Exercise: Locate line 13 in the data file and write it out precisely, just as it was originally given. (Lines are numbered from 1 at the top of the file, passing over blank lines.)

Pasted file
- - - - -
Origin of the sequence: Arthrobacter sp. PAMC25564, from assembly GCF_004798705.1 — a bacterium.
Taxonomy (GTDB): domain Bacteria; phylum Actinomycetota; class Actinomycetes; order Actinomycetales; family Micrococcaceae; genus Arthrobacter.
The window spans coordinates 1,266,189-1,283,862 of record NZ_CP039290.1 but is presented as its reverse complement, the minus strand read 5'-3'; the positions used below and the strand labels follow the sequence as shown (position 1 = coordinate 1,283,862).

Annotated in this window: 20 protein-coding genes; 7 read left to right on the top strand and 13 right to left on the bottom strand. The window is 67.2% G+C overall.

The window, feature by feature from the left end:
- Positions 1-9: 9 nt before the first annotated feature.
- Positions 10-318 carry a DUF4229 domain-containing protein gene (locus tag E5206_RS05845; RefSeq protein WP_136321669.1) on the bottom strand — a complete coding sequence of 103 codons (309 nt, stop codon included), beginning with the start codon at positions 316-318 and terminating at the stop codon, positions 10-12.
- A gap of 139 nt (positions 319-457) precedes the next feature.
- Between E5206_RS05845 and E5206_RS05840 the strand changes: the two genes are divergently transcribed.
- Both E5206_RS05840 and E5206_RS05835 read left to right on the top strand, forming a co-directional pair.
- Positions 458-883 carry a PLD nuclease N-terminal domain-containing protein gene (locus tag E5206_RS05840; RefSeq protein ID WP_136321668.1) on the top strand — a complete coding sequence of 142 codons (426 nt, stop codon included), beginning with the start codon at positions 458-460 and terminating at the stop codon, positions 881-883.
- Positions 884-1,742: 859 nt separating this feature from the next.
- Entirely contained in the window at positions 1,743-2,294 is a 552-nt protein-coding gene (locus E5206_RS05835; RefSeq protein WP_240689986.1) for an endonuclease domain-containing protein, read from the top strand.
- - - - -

- Entirely contained in the window at positions 1,743-2,294 is a 552-nt protein-coding gene (locus E5206_RS05835; RefSeq protein WP_240689986.1) for an endonuclease domain-containing protein, read from the top strand.